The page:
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P.R. business groups challenge power rate hike

The June 2016 order by the Puerto Rico Energy Commission provided for a new surcharge to service the $9-billion PREPA debt restructuring. (Credit: © Mauricio Pascual)

The June 2016 order by the Puerto Rico Energy Commission provided for a new surcharge to service the $9-billion PREPA debt restructuring. (Credit: © Mauricio Pascual)

A group of nine leading Puerto Rico industry and business associations on Tuesday filed a legal challenge against a Puerto Rico Energy Commission move to impose the first in a series of what they called “unlimited, blank check” rate increases under the Puerto Rico Electric Power Authority debt-restructuring agreement.

The plaintiffs — Institute for Competitiveness and Sustainable Economy of Puerto Rico, the Puerto Rico Manufacturers Association, the United Retailers Association, the Puerto Rico Products Association, the Chamber of Marketing, Industry and Food Distribution (known as MIDA for its initials in Spanish), Puerto Rico Hospitals Association, the Puerto Rico Hotel & Tourism Association, the Puerto Rico Builders Association, and the Association of Contractors and Consultants of Renewable Energy — seek to block the rate hike that “hinders the already weakened Puerto Rico economy and could unravel the PREPA debt deal.”

If allowed to proceed, the initial 22 percent rate increase would be one of the largest in recent U.S. history to be imposed on a state-wide or territory-wide basis. The June 2016 order by the Puerto Rico Energy Commission provided for a new surcharge to service the $9-billion PREPA debt restructuring.

According to the filing, the groups claim PREPA requested that the complete financial cost of the restructuring is passed to the Puerto Rico energy consumers plus an additional increase on the base rate.

PREPA is seeking to raise electricity prices by 22 percent in the first year of the plan or 4.2 cents/KWh, increasing the rates from 16.5 cents/kWh to 20.1 cents/kWh in 2017. The order also imposes the surcharges to energy generated by the consumer, “behind-the meter” generation, as renewable energy or other distributed generation means as co-generation.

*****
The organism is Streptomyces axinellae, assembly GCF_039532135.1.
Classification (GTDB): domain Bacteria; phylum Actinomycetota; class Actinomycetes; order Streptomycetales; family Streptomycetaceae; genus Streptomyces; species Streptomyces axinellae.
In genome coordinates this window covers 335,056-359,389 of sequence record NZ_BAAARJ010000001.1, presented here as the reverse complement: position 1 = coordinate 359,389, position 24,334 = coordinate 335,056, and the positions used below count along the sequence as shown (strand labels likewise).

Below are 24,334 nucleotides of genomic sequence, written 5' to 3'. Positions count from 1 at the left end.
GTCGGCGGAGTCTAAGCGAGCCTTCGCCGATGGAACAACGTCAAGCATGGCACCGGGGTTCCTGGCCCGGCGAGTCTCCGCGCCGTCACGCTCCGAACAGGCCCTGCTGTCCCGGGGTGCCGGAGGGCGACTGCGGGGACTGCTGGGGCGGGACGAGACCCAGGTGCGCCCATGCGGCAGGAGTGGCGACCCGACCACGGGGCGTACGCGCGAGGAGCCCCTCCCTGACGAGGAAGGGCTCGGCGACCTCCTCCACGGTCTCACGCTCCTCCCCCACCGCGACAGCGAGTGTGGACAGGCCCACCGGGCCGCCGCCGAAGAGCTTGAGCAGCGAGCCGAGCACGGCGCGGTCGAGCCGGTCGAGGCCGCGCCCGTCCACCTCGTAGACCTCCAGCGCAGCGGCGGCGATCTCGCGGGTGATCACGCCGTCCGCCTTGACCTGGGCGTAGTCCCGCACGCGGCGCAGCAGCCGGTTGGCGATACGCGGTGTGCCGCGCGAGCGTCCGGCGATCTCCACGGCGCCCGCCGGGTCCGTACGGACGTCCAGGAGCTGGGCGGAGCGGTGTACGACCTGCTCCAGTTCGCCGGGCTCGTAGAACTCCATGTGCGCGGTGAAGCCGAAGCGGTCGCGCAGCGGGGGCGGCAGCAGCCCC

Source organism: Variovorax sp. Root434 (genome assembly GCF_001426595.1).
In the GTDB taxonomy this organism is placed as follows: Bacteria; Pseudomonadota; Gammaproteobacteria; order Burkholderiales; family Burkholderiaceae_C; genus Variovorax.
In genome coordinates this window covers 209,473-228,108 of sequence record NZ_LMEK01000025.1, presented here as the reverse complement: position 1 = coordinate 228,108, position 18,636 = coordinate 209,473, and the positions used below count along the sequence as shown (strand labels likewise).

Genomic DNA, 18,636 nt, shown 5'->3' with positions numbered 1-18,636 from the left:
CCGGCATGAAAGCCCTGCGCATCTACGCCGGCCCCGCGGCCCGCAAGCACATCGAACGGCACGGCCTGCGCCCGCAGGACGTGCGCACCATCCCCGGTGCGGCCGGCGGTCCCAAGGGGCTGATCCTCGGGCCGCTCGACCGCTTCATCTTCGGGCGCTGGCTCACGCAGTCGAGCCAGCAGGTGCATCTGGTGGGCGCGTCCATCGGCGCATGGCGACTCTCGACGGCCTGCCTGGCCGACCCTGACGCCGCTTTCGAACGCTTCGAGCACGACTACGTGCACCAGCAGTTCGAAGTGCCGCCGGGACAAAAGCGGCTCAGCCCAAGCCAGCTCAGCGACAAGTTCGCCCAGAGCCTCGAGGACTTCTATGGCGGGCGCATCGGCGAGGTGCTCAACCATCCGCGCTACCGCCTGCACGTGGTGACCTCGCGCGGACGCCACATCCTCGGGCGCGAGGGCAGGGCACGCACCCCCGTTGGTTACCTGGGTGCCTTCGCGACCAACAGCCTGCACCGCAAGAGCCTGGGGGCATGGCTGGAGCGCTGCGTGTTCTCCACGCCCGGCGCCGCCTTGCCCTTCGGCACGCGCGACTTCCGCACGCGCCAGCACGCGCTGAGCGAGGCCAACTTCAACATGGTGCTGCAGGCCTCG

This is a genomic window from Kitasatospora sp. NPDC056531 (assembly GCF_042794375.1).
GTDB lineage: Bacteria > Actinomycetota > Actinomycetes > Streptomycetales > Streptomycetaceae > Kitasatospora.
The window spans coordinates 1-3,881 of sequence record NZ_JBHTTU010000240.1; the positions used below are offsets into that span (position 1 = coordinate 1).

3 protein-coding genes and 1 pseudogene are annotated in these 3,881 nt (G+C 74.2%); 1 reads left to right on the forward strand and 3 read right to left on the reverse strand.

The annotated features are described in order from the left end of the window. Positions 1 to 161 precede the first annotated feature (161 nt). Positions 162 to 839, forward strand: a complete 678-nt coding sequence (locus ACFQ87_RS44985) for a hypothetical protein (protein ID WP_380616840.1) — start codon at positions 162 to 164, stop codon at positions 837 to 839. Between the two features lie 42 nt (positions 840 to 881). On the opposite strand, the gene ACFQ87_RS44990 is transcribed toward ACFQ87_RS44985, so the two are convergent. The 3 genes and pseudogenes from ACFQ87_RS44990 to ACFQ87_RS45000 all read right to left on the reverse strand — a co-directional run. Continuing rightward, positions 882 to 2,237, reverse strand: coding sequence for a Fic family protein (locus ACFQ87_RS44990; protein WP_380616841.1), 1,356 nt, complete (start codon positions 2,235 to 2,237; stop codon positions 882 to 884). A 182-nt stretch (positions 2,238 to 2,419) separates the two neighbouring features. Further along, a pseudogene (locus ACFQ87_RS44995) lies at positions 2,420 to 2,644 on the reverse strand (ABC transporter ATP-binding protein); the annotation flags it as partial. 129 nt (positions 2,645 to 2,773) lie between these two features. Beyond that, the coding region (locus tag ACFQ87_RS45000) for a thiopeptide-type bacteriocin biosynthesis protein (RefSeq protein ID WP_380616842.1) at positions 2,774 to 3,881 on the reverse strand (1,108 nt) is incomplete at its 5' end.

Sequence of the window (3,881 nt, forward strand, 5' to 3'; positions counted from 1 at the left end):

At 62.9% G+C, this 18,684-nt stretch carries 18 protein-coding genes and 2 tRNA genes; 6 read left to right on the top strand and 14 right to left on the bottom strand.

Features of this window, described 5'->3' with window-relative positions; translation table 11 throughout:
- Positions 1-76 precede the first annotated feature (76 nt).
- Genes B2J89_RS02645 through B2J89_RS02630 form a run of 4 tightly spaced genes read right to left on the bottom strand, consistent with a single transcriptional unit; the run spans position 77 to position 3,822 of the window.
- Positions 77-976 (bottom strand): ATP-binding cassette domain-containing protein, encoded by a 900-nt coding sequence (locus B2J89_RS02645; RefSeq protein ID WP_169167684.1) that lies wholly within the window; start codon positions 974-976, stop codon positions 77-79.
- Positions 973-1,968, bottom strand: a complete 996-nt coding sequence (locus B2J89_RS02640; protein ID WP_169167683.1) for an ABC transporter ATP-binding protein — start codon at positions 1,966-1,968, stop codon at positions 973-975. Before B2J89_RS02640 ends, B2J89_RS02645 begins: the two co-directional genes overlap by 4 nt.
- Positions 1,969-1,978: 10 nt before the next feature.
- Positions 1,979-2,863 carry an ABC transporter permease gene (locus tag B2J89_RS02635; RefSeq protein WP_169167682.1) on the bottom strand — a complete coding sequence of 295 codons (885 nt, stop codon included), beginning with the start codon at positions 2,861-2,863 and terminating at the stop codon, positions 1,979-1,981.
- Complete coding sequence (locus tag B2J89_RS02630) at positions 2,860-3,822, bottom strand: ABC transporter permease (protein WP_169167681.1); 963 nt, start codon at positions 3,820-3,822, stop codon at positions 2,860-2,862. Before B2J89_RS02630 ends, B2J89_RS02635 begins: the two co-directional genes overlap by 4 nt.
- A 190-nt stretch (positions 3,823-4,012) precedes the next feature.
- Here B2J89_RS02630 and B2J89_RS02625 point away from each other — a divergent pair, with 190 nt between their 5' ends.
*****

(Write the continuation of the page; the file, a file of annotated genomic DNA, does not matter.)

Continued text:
“As approved, these charges are an unnecessary and direct hit to Puerto Rico’s already struggling economy,” said Tomás Torres, coordinator for ICES-PR. “It also goes against national and international market trends toward expansion of renewable energy and distributed generation.”

“If electricity rates are allowed to continue to increase, and options for establishing own generation are blocked with excessive surcharges, production costs would considerably rise and Puerto Rico will lose competitiveness in the manufacturing and other important sectors of our economy, with fewer options for economic development,” he said.

Meanwhile, PRMA President Rodrigo Masses said, “None of us are against the restructuring of PREPA or a well-structured process that results in the long term benefit to all parties. Wall Street investors need to understand that short-term measures may result in an excessive financial burden resulting in the unraveling of the proposed restructuring process; and the financial banning of renewable and distributed energy, will not provide a medium- or long-term solution.”

The Institute for Competitiveness and Sustainable Economy of Puerto Rico (ICSE-PR) is governed and founded by industrial leaders Waleska Rivera, Carlos Rivera-Vélez and Josen Rossi.

Following the filing, the PREPA Bondholder Group responded to the lawsuit, saying through its financial advisor Stephen Spencer, that the “lawsuit is misguided and based on various flawed assumptions.”

“Essentially, the plan objectors are proposing that PREPA dissolve its debt restructuring plan, which would raise costs for consumers, cause further delay in reforming PREPA and would fail to move Puerto Rico any closer to greater use of renewable energy,” he said.

The PREPA Revitalization Act was thoroughly publicly examined and deemed to be in the best interests of Puerto Rico’s citizens, ultimately being passed by both the Commonwealth’s House and Senate, and then signed into law by the governor, Spencer said.

“Under this statute the authority will have a new local professional board that will set policies and priorities to help guide PREPA’s recovery,” he added.

“Importantly, the PREPA bondholders support the revitalization and diversification of PREPA’s power supply base, including the use of renewable energy, which is why we’ve offered billions of dollars in debt service relief through interest and principal reductions — including a 15 percent haircut — to support needed reinvestment in the system,” he said.

This allows PREPA to choose how it deploys these savings to best serve all of its stakeholders and whatever mix of generation assets PREPA ultimately elects, the fact remains that the PREPA deal provides a dramatic financial benefit to both the company and its customers, the bondholders’ spokesman added.

“We have every confidence that this deal will get done in the near-term — because ultimately it represents the best compromise that will lead to a more prosperous economic future for the Commonwealth, its residents and its business community as a whole,” Spencer finalized.

Author Details
Author Details
Business reporter with 29 years of experience writing for weekly and daily newspapers, as well as trade publications in Puerto Rico. My list of former employers includes Caribbean Business, The San Juan Star, and the Puerto Rico Daily Sun, among others. My areas of expertise include telecommunications, technology, retail, agriculture, tourism, banking and most other segments of Puerto Rico’s economy.

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